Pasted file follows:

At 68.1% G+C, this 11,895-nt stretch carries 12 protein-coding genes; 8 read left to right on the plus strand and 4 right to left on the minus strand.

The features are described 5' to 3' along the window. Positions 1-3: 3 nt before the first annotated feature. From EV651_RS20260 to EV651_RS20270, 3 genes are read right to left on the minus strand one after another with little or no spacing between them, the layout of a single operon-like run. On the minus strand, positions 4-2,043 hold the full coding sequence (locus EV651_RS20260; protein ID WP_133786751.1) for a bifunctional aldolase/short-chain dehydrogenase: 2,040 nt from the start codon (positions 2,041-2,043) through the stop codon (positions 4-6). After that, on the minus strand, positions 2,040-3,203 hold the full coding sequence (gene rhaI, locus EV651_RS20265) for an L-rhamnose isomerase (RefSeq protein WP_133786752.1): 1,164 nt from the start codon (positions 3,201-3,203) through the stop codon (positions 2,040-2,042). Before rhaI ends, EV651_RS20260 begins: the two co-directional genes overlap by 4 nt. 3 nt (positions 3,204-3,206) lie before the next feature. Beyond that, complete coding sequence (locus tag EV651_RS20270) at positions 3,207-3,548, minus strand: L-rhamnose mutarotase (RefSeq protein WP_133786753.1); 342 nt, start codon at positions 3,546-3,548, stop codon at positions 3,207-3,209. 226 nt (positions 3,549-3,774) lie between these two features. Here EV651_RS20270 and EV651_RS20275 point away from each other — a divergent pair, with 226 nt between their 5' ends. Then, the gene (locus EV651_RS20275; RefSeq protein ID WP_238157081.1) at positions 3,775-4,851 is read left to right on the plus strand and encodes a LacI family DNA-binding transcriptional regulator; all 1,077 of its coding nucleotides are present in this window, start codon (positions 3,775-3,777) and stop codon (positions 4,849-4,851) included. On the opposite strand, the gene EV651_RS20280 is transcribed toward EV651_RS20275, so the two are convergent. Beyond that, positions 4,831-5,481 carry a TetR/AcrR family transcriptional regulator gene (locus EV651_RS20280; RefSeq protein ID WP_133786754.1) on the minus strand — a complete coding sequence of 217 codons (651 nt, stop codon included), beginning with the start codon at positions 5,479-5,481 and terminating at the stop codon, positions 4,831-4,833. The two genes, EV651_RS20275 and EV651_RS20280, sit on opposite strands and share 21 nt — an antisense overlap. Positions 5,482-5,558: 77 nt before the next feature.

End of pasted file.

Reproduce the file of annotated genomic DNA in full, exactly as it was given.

At 68.1% G+C, this 11,895-nt stretch carries 12 protein-coding genes; 8 read left to right on the plus strand and 4 right to left on the minus strand.

The features are described 5' to 3' along the window. Positions 1-3: 3 nt before the first annotated feature. From EV651_RS20260 to EV651_RS20270, 3 genes are read right to left on the minus strand one after another with little or no spacing between them, the layout of a single operon-like run. On the minus strand, positions 4-2,043 hold the full coding sequence (locus EV651_RS20260; protein ID WP_133786751.1) for a bifunctional aldolase/short-chain dehydrogenase: 2,040 nt from the start codon (positions 2,041-2,043) through the stop codon (positions 4-6). After that, on the minus strand, positions 2,040-3,203 hold the full coding sequence (gene rhaI, locus EV651_RS20265) for an L-rhamnose isomerase (RefSeq protein WP_133786752.1): 1,164 nt from the start codon (positions 3,201-3,203) through the stop codon (positions 2,040-2,042). Before rhaI ends, EV651_RS20260 begins: the two co-directional genes overlap by 4 nt. 3 nt (positions 3,204-3,206) lie before the next feature. Beyond that, complete coding sequence (locus tag EV651_RS20270) at positions 3,207-3,548, minus strand: L-rhamnose mutarotase (RefSeq protein WP_133786753.1); 342 nt, start codon at positions 3,546-3,548, stop codon at positions 3,207-3,209. 226 nt (positions 3,549-3,774) lie between these two features. Here EV651_RS20270 and EV651_RS20275 point away from each other — a divergent pair, with 226 nt between their 5' ends. Then, the gene (locus EV651_RS20275; RefSeq protein ID WP_238157081.1) at positions 3,775-4,851 is read left to right on the plus strand and encodes a LacI family DNA-binding transcriptional regulator; all 1,077 of its coding nucleotides are present in this window, start codon (positions 3,775-3,777) and stop codon (positions 4,849-4,851) included. On the opposite strand, the gene EV651_RS20280 is transcribed toward EV651_RS20275, so the two are convergent. Beyond that, positions 4,831-5,481 carry a TetR/AcrR family transcriptional regulator gene (locus EV651_RS20280; RefSeq protein ID WP_133786754.1) on the minus strand — a complete coding sequence of 217 codons (651 nt, stop codon included), beginning with the start codon at positions 5,479-5,481 and terminating at the stop codon, positions 4,831-4,833. The two genes, EV651_RS20275 and EV651_RS20280, sit on opposite strands and share 21 nt — an antisense overlap. Positions 5,482-5,558: 77 nt before the next feature.